Unmasking the impact of air pollution on stroke recovery

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Air pollution, the pervasive yet often overlooked menace, has been observed to negatively impact the prognosis of ischemic stroke, a condition caused by reduced blood flow to the brain.

However, the specific mechanism that drives this detrimental effect has long eluded scientists.

A team of researchers recently embarked on a mission to unravel this mystery, focusing on neuroinflammation, or inflammation of the brain, as the potential main culprit.

Their groundbreaking findings were published in the February 16, 2023, issue of Particle and Fibre Toxicology.

The Experiment: Investigating the Effects of Urban Aerosols

The team exposed mice to urban aerosols from Beijing, China, via the nose for a week, and compared them to a control group of mice that were not subjected to air pollution.

The researchers found that the mice exposed to the urban aerosols exhibited increased neuroinflammation and worsening movement disorders after experiencing an ischemic stroke.

This finding suggested a direct link between air pollution and the exacerbation of stroke symptoms.

Interestingly, the researchers did not observe this effect in mice lacking a receptor for polycyclic aromatic hydrocarbons (PAHs), chemicals released by the burning of fossil fuels, wood, garbage, and tobacco.

This finding hinted at the involvement of PAHs in the heightened neuroinflammation and increased movement disorders associated with air pollution exposure in ischemic stroke.

A Closer Look: Identifying Specific Components of Air Pollution

Having established a connection between air pollution and the progression of ischemic stroke, the research team went a step further.

They aimed to identify specific components of air pollution that could be directly contributing to the poorer prognoses in ischemic stroke.

In the study, they found that exposing mice to air pollution from Beijing led to increased neuroinflammation after ischemic stroke through the activation of microglial cells, the immune cells of the brain.

This exposure also negatively affected movement disorder in the mice after the stroke.

In a second set of experiments, the team replaced Beijing’s air pollution with PM2.5 (tiny aerosolized particles of air pollution that are 2.5 micrometers in width or less) from Yokohama, Japan.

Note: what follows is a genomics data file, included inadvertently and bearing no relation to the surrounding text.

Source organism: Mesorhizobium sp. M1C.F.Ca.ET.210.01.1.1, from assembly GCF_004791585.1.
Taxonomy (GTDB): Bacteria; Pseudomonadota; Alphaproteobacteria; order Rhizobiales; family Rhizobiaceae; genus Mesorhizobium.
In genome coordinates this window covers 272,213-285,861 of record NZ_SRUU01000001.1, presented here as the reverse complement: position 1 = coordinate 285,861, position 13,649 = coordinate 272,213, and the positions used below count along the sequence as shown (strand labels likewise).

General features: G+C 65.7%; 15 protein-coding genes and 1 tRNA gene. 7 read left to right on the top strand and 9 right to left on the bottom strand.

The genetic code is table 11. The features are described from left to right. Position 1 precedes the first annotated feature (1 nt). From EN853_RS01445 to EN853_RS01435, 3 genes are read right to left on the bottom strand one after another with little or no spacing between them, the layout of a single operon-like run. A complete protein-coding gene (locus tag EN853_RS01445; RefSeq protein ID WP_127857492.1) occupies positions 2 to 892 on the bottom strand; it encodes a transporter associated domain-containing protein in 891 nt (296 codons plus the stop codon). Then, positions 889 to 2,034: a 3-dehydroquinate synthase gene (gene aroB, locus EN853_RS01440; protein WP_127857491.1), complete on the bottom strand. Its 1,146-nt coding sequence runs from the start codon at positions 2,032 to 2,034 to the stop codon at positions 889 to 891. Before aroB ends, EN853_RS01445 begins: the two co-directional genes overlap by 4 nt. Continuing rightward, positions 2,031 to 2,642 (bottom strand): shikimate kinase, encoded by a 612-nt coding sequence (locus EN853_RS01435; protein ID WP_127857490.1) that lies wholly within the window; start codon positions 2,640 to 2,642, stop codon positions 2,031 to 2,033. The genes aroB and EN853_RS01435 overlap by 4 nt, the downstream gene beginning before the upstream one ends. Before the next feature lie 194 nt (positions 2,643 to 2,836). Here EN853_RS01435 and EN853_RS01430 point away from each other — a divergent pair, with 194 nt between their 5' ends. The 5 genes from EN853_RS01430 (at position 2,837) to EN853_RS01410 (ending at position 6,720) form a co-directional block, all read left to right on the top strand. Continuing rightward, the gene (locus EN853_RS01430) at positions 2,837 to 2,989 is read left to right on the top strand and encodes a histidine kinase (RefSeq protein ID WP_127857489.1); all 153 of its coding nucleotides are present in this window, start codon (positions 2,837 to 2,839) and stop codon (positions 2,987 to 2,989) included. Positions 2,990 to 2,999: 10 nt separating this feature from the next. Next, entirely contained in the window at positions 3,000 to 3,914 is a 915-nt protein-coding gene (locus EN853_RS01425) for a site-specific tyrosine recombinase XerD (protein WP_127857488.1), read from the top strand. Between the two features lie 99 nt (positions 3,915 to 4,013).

Similar results were observed, suggesting that the PM2.5 fraction of urban air pollution contains the chemicals responsible for increased neuroinflammation and the deterioration of ischemic stroke prognosis.

Role of PAHs: Linking Air Pollution to Stroke Prognosis

To identify the specific chemicals in air pollution contributing to the decreased ischemic stroke prognosis, the team used mice lacking the aryl hydrocarbon receptor, a receptor activated by the presence of PAHs.

They found that these mice showed lower microglial cell activation and movement disorder compared to normal mice.

This discovery suggests that PAHs present in Beijing’s air pollution could be partly responsible for the neuroinflammation and poorer prognosis observed in ischemic stroke mice exposed to air pollution.

The Next Steps: Seeking Better Understanding

The research team’s ultimate goal is to understand better how PM2.5 causes neuroinflammation.

Since air pollution is first inhaled into the respiratory tract, the team is now grappling with questions like: “Can small particles move from the nose to the brain?

Does lung or systemic inflammation affect the brain immune system?” These questions will guide the next stages of their research, as they continue to explore the complex impact of air pollution on stroke prognosis.

If you care about stroke, please read studies about a breakfast linked to better blood vessel health, and olive oil could help lower risks of heart disease and stroke.

For more information about health, please see recent studies about how Mediterranean diet could protect your brain health, and wild blueberries can benefit your heart and brain.

The study was published in Particle and Fibre Toxicology.

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